Surgical treatments and procedures are different for each person. Having a general understanding of what to expect will help you have a smooth and stress-free surgical experience.
Before And During Surgery
Not knowing what a loved one is experiencing is a stressful part of surgery. To help update family members, UPMC in central Pa. has technology in place to track patients throughout the surgical process.
- Admission after Surgery - Support Person Guidelines
- A support person helps the patient to understand their daily plan of care, helps the patient prepare for what they may need to go home, shares updates with friends and family, and are an important partner in the patient’s care during their stay. Support Persons are identified by the patient and the number allowed may vary by specialty area.
- While we encourage family and friends to visit, please remember that rest is an important part of the healing process. Visiting hours at all UPMC hospitals in central Pa. are 9 a.m. to 9 p.m. Overhead announcements will remind you that visiting hours are ending.
- Support Persons may be requested to leave at any time at the discretion of the medical, nursing, or security staff.
- Friends and family who arrive and wish to visit between 9 p.m. and 6 a.m. must check in at the front desk.
- Overnight visitation will be allowed for adult patients in private rooms under the following circumstances:
- Acute change in a patient’s condition.
- Patient is confused, disoriented and calmed by the presence of a support person.
- Patient is at end of life.
- Patient has pre-existing care needs that are performed by a support person.
- For pediatric patients, parents/legal guardians may visit at any time, and one parent/legal guardian is permitted overnight.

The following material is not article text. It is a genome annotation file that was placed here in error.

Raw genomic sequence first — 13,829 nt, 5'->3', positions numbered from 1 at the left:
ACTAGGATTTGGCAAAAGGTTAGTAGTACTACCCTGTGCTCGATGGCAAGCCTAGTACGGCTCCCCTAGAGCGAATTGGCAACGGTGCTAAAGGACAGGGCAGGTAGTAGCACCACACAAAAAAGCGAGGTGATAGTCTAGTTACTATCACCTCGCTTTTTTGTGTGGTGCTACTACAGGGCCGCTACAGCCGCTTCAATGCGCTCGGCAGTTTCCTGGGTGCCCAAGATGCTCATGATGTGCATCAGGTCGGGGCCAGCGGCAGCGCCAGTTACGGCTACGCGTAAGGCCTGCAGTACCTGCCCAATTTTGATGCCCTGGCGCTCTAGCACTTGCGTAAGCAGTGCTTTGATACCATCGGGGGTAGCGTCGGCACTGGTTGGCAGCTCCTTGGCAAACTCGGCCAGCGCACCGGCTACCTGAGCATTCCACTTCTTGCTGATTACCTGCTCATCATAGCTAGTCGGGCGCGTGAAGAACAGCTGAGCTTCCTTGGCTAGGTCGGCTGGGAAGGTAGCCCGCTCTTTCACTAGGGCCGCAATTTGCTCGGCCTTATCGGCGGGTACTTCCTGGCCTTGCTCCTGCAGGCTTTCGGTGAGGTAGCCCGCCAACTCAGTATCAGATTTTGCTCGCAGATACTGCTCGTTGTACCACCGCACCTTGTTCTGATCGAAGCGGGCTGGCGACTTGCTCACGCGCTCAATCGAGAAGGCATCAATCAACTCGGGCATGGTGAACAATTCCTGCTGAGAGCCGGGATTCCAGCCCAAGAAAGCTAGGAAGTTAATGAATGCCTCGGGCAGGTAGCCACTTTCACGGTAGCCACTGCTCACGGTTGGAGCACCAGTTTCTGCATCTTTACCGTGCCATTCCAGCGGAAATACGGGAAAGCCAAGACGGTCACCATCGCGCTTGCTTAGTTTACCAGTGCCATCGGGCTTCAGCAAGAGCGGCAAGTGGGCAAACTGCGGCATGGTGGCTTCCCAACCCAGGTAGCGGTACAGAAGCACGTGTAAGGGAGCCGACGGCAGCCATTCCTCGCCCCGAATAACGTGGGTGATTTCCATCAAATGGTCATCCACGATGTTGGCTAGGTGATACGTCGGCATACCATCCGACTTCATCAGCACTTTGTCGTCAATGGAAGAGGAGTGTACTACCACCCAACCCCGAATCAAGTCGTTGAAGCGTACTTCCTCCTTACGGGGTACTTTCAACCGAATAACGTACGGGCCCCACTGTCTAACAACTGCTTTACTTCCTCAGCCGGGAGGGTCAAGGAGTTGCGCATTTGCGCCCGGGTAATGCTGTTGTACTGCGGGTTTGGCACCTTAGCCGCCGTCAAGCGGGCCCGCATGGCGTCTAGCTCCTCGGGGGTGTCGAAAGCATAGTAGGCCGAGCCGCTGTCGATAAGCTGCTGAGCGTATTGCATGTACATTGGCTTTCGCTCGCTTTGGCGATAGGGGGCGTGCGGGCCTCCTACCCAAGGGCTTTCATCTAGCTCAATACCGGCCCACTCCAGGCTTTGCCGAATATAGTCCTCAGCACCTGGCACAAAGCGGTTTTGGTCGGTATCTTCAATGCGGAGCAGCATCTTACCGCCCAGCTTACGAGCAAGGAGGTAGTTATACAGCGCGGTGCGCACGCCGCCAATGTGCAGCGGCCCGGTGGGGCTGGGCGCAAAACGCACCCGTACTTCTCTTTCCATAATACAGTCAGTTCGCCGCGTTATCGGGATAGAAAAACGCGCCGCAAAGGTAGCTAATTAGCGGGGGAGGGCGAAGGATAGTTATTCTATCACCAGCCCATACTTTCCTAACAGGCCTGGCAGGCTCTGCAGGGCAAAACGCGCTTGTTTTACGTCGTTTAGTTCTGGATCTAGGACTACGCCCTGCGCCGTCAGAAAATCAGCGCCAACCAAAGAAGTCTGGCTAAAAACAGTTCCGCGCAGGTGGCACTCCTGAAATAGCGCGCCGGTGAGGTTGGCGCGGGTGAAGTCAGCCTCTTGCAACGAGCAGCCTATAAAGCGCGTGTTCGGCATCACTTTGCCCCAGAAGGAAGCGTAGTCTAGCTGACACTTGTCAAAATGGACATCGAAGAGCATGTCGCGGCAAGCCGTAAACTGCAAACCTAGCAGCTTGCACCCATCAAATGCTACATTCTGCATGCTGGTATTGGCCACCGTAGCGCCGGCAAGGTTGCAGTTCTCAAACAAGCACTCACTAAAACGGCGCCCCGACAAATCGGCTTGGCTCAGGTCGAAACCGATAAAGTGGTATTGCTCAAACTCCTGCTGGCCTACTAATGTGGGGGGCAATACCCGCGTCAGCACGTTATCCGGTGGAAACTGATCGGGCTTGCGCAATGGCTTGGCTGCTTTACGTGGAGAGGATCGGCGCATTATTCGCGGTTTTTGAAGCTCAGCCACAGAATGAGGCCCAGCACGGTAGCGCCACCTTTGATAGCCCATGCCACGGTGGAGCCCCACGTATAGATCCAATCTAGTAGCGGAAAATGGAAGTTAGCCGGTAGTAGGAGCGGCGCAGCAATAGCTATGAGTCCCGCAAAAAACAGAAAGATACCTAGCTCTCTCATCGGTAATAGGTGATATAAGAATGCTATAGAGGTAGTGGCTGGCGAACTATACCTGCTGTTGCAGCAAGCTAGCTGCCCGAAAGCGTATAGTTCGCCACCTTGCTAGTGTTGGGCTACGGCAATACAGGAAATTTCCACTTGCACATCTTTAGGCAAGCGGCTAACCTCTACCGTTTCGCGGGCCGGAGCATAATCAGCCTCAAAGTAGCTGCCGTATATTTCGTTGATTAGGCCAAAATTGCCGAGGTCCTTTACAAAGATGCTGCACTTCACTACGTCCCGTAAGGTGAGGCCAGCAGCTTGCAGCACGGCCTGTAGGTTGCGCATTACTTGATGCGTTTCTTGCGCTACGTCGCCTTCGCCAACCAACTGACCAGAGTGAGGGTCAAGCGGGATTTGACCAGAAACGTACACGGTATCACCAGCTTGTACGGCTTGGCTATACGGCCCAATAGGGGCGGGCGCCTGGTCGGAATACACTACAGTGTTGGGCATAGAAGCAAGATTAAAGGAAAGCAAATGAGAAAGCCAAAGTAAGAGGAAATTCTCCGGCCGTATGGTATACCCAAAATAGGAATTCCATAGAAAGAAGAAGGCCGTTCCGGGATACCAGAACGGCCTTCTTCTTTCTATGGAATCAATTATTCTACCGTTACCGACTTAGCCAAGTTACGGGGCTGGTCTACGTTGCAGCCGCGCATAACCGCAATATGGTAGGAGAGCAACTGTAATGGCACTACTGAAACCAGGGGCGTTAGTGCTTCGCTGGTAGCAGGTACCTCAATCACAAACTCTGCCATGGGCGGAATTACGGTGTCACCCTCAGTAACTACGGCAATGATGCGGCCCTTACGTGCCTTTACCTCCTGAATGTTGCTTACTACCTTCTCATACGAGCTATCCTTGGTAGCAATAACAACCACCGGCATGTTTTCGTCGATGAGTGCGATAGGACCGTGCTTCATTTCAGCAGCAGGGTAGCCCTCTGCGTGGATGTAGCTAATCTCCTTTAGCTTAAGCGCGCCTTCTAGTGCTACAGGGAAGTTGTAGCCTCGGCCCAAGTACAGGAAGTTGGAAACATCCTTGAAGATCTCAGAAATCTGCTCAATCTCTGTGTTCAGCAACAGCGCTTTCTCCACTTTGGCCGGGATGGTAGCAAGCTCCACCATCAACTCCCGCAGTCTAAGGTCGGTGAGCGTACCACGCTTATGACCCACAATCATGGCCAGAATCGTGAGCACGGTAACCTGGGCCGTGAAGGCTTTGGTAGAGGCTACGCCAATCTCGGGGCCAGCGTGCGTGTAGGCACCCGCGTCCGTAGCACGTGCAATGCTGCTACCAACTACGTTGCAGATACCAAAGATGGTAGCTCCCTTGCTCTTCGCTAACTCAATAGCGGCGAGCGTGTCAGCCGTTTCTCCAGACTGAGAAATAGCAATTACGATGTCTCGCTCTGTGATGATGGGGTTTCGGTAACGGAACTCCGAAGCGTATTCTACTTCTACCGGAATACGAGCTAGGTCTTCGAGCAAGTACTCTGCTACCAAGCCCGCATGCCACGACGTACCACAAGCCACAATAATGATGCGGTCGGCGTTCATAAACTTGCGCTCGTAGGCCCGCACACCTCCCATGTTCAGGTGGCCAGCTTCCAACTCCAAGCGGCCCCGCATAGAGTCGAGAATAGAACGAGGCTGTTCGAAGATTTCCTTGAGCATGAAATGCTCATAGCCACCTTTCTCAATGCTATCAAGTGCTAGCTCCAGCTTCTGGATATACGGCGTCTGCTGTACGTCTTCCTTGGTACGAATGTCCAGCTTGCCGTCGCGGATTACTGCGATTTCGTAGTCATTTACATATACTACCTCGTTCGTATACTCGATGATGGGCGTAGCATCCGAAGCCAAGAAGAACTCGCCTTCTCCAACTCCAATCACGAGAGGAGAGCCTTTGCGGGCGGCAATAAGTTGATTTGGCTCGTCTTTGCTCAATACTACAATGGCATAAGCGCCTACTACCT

- Please check with the nursing staff at the facility you are having surgery.
Day of Surgery
- Support Person Guidelines
- You are permitted to have 2 support persons over the age of 18 allowed to come with you for your surgery/procedure
- Please check with the nursing staff at the facility you will be having your surgery/procedure if you plan on having anyone less than 18 years old with you.
- After registration is complete, you will be given instructions where to go to get to the surgical waiting area.
- You will also be interviewed by an anesthesia provider.
- After you are ready, your support persons will be able to be with you for a while before your surgery.
- When it is time for your procedure or surgery, you will meet the hospital staff who will take care of you throughout the procedure. They will double check your identity, allergies, procedure, and basic health status.
- Your support persons may wait for you in the Surgical Services Waiting Room.
- Your support persons will receive instructions to follow your progress through our tracking and family messaging system.
- After surgery, you will be cared for in to the Recovery Room
What To Expect After Surgery
- Your stay in the Recovery Room will be based on your procedure and needs.
- Following your stay in the Recovery Room, you will go to the Phase 2 recovery area. Your support persons will be notified at this time and will be able to rejoin you. To protect the privacy of our patients, support persons in the discharge area will be limited.
- If extended recovery time or medical care is necessary, you may need to stay overnight.